three parts: for church needs, for the needs of the brethren, and alms for the
poor. For himself he kept nothing, having only of his own several religious
For his God-pleasing
life the monk was granted an especial revelation. Through his fervent prayers,
the MostHoly Mother of God Herself appeared to him in his cell and showed the
place on the hill, where to dig the well and get water, sufficing for the needs
of the monastery. When the wondrous water-spring was uncovered, the monk
explained to the brethren: "Never grieve nor despair, but always trust in
God. Remember His promise: "A mother would sooner forget her child, than I
would you"". With the help of God the holy saint was able to foresee
the wicked intent of some strangers who once came to him, and by his prayer:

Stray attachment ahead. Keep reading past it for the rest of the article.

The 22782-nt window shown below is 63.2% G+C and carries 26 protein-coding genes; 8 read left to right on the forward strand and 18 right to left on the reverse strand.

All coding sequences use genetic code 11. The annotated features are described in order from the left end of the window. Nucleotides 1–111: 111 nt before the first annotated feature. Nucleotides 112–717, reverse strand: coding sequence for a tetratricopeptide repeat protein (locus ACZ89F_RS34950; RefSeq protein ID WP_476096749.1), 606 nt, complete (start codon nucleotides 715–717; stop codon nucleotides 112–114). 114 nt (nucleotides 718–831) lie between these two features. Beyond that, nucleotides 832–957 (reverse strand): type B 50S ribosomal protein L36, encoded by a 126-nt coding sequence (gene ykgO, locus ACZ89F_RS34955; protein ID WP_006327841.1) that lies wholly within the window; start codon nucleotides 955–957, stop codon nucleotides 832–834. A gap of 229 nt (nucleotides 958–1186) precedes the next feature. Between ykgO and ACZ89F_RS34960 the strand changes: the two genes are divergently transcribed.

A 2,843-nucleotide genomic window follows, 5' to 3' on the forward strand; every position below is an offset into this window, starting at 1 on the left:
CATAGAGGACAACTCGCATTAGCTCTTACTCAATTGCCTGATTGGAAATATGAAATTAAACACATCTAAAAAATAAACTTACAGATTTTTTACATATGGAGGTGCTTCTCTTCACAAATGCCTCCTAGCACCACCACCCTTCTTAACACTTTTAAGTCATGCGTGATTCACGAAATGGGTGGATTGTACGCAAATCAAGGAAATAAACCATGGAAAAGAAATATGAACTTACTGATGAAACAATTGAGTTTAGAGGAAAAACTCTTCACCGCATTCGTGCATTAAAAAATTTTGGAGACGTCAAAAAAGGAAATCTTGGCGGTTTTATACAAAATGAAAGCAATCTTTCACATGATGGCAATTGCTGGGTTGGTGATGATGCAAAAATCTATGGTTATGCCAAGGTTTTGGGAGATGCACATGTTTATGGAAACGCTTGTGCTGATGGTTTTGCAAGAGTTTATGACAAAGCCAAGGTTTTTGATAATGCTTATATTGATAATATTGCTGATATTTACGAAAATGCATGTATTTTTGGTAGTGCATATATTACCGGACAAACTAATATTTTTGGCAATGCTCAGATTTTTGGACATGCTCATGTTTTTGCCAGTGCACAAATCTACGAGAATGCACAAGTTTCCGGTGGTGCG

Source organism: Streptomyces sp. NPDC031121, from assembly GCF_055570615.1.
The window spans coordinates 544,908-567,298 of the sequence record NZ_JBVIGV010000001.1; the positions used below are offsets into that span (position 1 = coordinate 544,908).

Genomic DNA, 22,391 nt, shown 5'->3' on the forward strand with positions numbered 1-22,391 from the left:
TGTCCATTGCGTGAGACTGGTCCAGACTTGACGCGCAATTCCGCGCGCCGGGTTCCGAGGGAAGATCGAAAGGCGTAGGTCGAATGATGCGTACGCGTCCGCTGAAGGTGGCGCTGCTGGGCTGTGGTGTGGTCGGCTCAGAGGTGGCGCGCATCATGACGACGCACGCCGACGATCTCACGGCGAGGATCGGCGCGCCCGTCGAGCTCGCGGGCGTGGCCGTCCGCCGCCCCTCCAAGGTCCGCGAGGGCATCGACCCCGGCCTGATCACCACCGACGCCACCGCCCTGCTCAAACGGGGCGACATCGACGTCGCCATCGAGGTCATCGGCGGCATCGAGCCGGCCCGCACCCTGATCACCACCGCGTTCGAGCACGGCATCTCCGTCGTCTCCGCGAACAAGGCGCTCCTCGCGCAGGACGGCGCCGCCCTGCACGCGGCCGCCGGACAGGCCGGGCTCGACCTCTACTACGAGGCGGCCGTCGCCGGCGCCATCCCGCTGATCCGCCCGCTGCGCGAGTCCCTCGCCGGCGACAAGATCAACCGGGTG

"Lord, send down sleep upon Thine servants, beset with vain pleasing of
the enemy", – he lulled to sleep the malevolent for five days and nights,
and by this he led them to a sincere repentance. Another time he lectured
robbers, commanding them to stand motionless under their heavy load of loot for
two days, although these did not plead for forgiveness.
God revealed to Saint
Jesus the time of his approaching end. Quite some while before his death the
saint notified the brethren, that he would die on a Sunday at the rising of the
sun. Having devoted his whole life to the service of God and neighbour, and having
prepared himself for the appointed hour, the humble ascetic repented
contritely, such that it took very little for him to please the Lord.
The monk reposed, as
he foretold, on a Sunday – on the Sunday of Orthodoxy – in the morning at the
rising of the sun, on 6 March 1720.
In the pre-death
moments of the saint, his cell shone with an extraordinary light, there was a
fragrance and the Psalter-song was heard: "For I shalt go forth into a
place of wondrous habitation, yea even the house of God, in a voice of
rejoicing and confession, of the din of celebration" (Ps. 41 : 4).
© 1996-2001 by translator Fr. S. Janos.